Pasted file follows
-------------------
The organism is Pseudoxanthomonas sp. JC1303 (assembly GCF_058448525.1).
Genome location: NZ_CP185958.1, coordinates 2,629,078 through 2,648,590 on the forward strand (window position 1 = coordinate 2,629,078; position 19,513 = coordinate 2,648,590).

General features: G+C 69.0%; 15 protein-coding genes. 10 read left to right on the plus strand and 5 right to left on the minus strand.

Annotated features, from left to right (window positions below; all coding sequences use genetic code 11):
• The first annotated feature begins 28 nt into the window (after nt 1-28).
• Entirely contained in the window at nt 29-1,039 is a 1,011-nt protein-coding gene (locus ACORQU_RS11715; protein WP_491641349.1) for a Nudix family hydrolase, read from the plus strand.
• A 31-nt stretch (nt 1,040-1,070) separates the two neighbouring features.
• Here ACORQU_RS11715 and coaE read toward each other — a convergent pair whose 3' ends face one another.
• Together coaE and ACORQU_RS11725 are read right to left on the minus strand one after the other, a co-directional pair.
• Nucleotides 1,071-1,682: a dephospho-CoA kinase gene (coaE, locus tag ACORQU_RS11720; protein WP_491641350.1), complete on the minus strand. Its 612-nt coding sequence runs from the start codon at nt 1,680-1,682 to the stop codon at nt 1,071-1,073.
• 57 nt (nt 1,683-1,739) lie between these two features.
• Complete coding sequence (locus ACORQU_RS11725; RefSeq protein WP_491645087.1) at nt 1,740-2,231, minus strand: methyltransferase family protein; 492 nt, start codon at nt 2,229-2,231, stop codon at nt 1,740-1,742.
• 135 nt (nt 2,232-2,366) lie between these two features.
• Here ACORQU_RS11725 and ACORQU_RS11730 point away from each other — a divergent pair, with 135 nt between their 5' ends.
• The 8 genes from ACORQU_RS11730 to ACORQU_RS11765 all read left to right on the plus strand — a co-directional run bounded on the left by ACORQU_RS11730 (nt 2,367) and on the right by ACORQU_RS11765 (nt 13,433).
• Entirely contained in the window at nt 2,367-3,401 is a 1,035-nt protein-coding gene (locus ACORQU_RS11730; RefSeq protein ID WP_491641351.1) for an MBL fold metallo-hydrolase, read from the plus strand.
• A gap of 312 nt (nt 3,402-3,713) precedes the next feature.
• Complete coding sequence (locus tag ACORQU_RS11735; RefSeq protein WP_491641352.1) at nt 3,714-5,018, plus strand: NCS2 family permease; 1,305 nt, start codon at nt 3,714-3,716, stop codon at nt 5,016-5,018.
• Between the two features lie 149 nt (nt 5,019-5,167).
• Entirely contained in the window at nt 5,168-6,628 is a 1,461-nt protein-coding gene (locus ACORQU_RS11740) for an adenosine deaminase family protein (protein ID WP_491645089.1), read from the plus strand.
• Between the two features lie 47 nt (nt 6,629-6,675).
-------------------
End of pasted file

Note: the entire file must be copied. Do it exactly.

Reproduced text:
The organism is Pseudoxanthomonas sp. JC1303 (assembly GCF_058448525.1).
Genome location: NZ_CP185958.1, coordinates 2,629,078 through 2,648,590 on the forward strand (window position 1 = coordinate 2,629,078; position 19,513 = coordinate 2,648,590).

General features: G+C 69.0%; 15 protein-coding genes. 10 read left to right on the plus strand and 5 right to left on the minus strand.

Annotated features, from left to right (window positions below; all coding sequences use genetic code 11):
• The first annotated feature begins 28 nt into the window (after nt 1-28).
• Entirely contained in the window at nt 29-1,039 is a 1,011-nt protein-coding gene (locus ACORQU_RS11715; protein WP_491641349.1) for a Nudix family hydrolase, read from the plus strand.
• A 31-nt stretch (nt 1,040-1,070) separates the two neighbouring features.
• Here ACORQU_RS11715 and coaE read toward each other — a convergent pair whose 3' ends face one another.
• Together coaE and ACORQU_RS11725 are read right to left on the minus strand one after the other, a co-directional pair.
• Nucleotides 1,071-1,682: a dephospho-CoA kinase gene (coaE, locus tag ACORQU_RS11720; protein WP_491641350.1), complete on the minus strand. Its 612-nt coding sequence runs from the start codon at nt 1,680-1,682 to the stop codon at nt 1,071-1,073.
• 57 nt (nt 1,683-1,739) lie between these two features.
• Complete coding sequence (locus ACORQU_RS11725; RefSeq protein WP_491645087.1) at nt 1,740-2,231, minus strand: methyltransferase family protein; 492 nt, start codon at nt 2,229-2,231, stop codon at nt 1,740-1,742.
• 135 nt (nt 2,232-2,366) lie between these two features.
• Here ACORQU_RS11725 and ACORQU_RS11730 point away from each other — a divergent pair, with 135 nt between their 5' ends.
• The 8 genes from ACORQU_RS11730 to ACORQU_RS11765 all read left to right on the plus strand — a co-directional run bounded on the left by ACORQU_RS11730 (nt 2,367) and on the right by ACORQU_RS11765 (nt 13,433).
• Entirely contained in the window at nt 2,367-3,401 is a 1,035-nt protein-coding gene (locus ACORQU_RS11730; RefSeq protein ID WP_491641351.1) for an MBL fold metallo-hydrolase, read from the plus strand.
• A gap of 312 nt (nt 3,402-3,713) precedes the next feature.
• Complete coding sequence (locus tag ACORQU_RS11735; RefSeq protein WP_491641352.1) at nt 3,714-5,018, plus strand: NCS2 family permease; 1,305 nt, start codon at nt 3,714-3,716, stop codon at nt 5,016-5,018.
• Between the two features lie 149 nt (nt 5,019-5,167).
• Entirely contained in the window at nt 5,168-6,628 is a 1,461-nt protein-coding gene (locus ACORQU_RS11740) for an adenosine deaminase family protein (protein ID WP_491645089.1), read from the plus strand.
• Between the two features lie 47 nt (nt 6,629-6,675).